Wednesday, February 12, 2014

Contracts

The topic today, boys and girls is contracts and how they're written. I think we've all gotten contracts that aren't geared in the author's favor. Have you ever gotten one that you just couldn't bring yourself to sign? I was offered a contract by a  solid small press with a great reputation. I would have loved to have signed with them. I felt and still feel, it would have been a good fit.The editor would have been wonderful to work with and was very enthusiastic about the manuscript. But I couldn't get past their breach of contract clause. It was salty. The head of the agency I'm with summed it up in one word: draconian.Being the smart blogsters you are, you probably already know this word means cruel. I blush to admit I had to look it up. But now that I'm aware of it I plan to use it on a regular basis. grin. It's a great word. Anyhoo, back on topic--It was geared to protect them against authors taking the edits then self-publishing but it was ambiguously written and didn't spell that out. I honestly don't think it would have been an issue on my end or the publishers, but if it ever was, it would have cleaned out my piggy bank. So even though it was a publisher I would have liked to have aligned with I walked away. Also, I felt there was a moral dilemma. What if all the presses start adding that type of clause, where does that leave us as authors? Last but not least I prefer the carrot to the stick. What's your thoughts? Have you encountered this? What  did you decide to do? Sign or walk away? 

11 comments:

  1. sneaky little villains those publishers often are....

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  2. That's how they make their dough, stick in a clause then twist the words and take all your money.

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  3. It is unfortunate that yo couldn't have negotiated to a place where the publisher said precisely what they MEANT. "You can't take advantage of the edits we provide and then back out to self publish." There. Very clear. I can see a publisher not wanting to pay their editors to make an authors work better just so that they yank their book and self publish. So why not just say precisely what you mean????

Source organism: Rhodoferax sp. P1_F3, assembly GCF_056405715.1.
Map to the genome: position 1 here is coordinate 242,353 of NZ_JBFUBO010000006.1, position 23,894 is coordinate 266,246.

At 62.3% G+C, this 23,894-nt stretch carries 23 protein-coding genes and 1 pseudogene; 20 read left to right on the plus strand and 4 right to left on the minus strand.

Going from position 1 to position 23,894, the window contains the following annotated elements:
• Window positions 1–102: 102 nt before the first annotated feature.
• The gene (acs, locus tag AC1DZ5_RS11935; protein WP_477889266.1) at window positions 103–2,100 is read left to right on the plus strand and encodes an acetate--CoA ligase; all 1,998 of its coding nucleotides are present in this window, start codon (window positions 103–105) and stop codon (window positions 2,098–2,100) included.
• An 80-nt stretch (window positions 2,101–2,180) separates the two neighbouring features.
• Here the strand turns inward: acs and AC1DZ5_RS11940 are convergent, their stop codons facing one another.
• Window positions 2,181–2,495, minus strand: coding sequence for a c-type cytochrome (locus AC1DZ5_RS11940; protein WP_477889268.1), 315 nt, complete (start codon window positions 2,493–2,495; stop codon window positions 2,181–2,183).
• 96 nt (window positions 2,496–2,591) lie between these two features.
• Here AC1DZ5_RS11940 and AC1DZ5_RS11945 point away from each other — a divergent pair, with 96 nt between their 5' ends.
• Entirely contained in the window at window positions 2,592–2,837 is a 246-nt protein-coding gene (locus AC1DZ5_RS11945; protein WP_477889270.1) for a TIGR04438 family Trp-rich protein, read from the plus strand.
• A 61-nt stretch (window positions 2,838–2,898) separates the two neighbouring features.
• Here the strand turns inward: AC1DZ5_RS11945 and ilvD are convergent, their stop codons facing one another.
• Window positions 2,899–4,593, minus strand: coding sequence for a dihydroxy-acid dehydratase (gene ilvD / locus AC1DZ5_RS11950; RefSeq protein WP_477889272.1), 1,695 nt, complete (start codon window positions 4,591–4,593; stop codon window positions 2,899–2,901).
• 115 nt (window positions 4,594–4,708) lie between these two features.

I haven't experienced this... but if your agent thought it was draconian (and a bad deal), I would bet that it was AND you did the right thing walking away.

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  4. I refused to sign a movie contract once. It was basically: sign this and we'll get you into trouble.

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  5. Hi Dez dear, Sneaky villians...I like that.

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  6. I imagine they are already adding those clauses...

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  7. Hey Pat, contracts make me nervous.

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  8. I agree, Robin. It did all come down to wording.

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  9. Hey Vanessa, that's huge. My agent walked away from one too. I'd love the opportunity to. grin.

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  10. Hey Ms. Julia, something to be said for self publishing, hey.

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  11. I'm noticing and hearing about a lot of different and restraining clauses being added into contracts since the arrival of self-publishing.

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